Posted by & filed under Consumer/Buyer Behavior, Ethics, Integrated Marketing Communications (IMC), Market Segmentation, Marketing Research, Marketing Strategy, Metrics/Analytics, Pricing, Relationship Marketing, Retail Marketing.

Description: A recent Journal of Marketing Research article by Jorge Jacob, Yan Vietes, Rafael Goldszmidt, and Eduardo B. Andrade explored how anticipation of socioeconomic-status (SES)-based discrimination affects the price sensitivity of poor, but not rich, consumers. Although low-SES consumers tend to be more price-sensitive—and for good reason—results from five studies reveal that low-SES (vs. high-SES) consumers are willing to pay more and even accept low-value rewards to avoid more affluent commercial settings such as upscale retail stores. The authors document that this self-defeating behavior occurs because these consumers anticipate greater discrimination in upscale commercial settings. The authors refer to this as a “psychological ghetto tax,” a version of the well-documented “ghetto tax” phenomenon in which lower-income individuals end up paying more due to mobility costs, lack of information, location, and other factors.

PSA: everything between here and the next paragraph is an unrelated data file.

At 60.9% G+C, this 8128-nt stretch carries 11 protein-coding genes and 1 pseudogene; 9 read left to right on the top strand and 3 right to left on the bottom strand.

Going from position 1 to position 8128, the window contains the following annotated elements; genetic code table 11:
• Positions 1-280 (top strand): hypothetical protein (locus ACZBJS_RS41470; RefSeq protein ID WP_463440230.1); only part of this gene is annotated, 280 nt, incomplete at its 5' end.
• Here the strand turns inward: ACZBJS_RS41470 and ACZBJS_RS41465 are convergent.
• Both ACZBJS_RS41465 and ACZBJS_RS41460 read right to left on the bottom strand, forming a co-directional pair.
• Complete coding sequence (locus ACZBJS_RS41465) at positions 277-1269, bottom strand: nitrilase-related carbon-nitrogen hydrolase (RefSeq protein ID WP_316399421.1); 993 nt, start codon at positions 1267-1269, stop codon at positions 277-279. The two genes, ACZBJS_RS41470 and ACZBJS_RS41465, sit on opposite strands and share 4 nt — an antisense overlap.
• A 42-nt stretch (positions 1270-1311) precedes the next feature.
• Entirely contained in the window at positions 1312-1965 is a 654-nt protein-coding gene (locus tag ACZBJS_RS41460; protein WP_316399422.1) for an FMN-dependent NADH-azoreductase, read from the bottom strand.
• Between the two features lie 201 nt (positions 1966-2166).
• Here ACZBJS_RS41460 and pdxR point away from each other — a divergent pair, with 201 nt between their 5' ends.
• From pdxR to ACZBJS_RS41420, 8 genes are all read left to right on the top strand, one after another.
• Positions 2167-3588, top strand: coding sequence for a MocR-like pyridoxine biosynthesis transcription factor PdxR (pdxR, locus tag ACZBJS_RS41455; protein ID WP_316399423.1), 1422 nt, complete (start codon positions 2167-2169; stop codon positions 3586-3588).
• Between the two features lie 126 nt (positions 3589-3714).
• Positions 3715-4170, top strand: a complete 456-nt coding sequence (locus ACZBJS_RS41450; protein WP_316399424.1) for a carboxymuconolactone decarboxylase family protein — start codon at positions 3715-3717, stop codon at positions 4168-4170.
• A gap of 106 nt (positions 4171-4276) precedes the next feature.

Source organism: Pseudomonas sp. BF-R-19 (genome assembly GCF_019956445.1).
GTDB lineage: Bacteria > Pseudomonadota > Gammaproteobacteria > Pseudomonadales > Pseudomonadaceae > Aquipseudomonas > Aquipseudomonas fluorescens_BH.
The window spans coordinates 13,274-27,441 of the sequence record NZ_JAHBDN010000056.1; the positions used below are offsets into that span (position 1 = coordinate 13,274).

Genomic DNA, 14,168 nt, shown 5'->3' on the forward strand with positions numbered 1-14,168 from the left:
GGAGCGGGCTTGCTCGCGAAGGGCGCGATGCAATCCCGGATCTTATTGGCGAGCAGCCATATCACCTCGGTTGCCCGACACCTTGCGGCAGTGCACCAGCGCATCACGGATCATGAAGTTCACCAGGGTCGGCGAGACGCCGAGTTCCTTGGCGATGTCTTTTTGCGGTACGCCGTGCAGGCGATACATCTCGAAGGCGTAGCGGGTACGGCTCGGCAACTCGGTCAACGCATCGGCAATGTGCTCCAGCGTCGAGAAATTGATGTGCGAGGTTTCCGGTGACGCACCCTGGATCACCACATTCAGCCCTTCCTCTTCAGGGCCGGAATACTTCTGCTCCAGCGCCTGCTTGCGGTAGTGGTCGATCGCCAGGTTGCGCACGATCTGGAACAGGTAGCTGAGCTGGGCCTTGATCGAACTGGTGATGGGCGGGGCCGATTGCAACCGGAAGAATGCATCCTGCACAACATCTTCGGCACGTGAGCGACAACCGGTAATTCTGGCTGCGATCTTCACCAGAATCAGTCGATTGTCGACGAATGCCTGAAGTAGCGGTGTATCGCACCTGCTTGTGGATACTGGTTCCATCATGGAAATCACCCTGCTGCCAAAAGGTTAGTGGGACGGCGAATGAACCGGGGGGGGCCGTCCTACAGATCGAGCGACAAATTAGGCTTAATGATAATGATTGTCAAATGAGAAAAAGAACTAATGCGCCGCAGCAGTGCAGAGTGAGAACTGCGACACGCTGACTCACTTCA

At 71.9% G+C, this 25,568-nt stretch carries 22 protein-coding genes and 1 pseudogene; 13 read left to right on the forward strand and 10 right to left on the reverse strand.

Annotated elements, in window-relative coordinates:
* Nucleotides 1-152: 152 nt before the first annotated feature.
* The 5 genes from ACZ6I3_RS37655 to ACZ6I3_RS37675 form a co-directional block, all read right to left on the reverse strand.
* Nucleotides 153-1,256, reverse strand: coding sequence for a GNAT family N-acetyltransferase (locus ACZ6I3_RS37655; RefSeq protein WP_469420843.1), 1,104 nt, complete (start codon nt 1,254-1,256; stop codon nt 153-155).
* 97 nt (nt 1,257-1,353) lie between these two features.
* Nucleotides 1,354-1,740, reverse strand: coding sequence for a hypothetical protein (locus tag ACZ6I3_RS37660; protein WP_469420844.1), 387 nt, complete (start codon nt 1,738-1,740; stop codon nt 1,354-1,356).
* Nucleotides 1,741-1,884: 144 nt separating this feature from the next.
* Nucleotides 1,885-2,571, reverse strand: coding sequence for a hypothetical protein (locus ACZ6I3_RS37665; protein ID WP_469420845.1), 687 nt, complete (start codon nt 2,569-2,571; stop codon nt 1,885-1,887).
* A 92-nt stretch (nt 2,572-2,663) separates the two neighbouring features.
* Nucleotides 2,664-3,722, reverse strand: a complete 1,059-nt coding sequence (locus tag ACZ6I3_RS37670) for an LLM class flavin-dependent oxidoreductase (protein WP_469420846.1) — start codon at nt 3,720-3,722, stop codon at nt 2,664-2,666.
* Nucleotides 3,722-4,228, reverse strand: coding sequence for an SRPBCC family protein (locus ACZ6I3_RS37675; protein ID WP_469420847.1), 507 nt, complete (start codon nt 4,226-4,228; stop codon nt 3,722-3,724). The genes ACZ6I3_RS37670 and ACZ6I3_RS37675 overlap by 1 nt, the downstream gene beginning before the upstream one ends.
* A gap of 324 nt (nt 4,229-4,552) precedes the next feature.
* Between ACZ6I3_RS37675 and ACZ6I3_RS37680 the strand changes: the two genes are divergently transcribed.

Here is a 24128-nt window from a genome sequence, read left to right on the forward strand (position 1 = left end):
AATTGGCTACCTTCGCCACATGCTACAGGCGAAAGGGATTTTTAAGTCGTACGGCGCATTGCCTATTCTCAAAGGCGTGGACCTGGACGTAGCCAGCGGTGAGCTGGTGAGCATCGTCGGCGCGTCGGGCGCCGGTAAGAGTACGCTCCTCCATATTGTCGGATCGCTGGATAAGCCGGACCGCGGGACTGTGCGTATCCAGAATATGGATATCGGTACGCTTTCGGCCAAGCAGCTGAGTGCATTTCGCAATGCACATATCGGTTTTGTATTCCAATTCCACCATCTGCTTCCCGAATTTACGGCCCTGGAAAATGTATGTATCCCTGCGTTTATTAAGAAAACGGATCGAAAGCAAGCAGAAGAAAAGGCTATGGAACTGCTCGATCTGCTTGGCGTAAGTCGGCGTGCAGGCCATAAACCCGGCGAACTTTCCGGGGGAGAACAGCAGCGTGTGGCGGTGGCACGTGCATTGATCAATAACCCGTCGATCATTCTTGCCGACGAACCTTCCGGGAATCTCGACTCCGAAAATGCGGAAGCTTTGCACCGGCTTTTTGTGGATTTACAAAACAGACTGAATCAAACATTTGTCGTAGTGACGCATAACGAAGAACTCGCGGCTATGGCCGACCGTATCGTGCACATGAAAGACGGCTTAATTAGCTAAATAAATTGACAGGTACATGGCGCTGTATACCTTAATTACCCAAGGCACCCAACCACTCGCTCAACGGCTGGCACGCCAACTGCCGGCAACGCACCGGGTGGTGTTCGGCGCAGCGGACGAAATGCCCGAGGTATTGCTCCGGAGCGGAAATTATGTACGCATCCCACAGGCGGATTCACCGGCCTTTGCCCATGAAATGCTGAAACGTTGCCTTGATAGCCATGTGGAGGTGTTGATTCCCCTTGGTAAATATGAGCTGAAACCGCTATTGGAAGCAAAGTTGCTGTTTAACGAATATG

Date: Apr 04, 2023


Questions for discussion:

  • What is meant by the term “ghetto tax”?
  • Summarize the research findings presented in the report.
  • How should marketers deal with this research?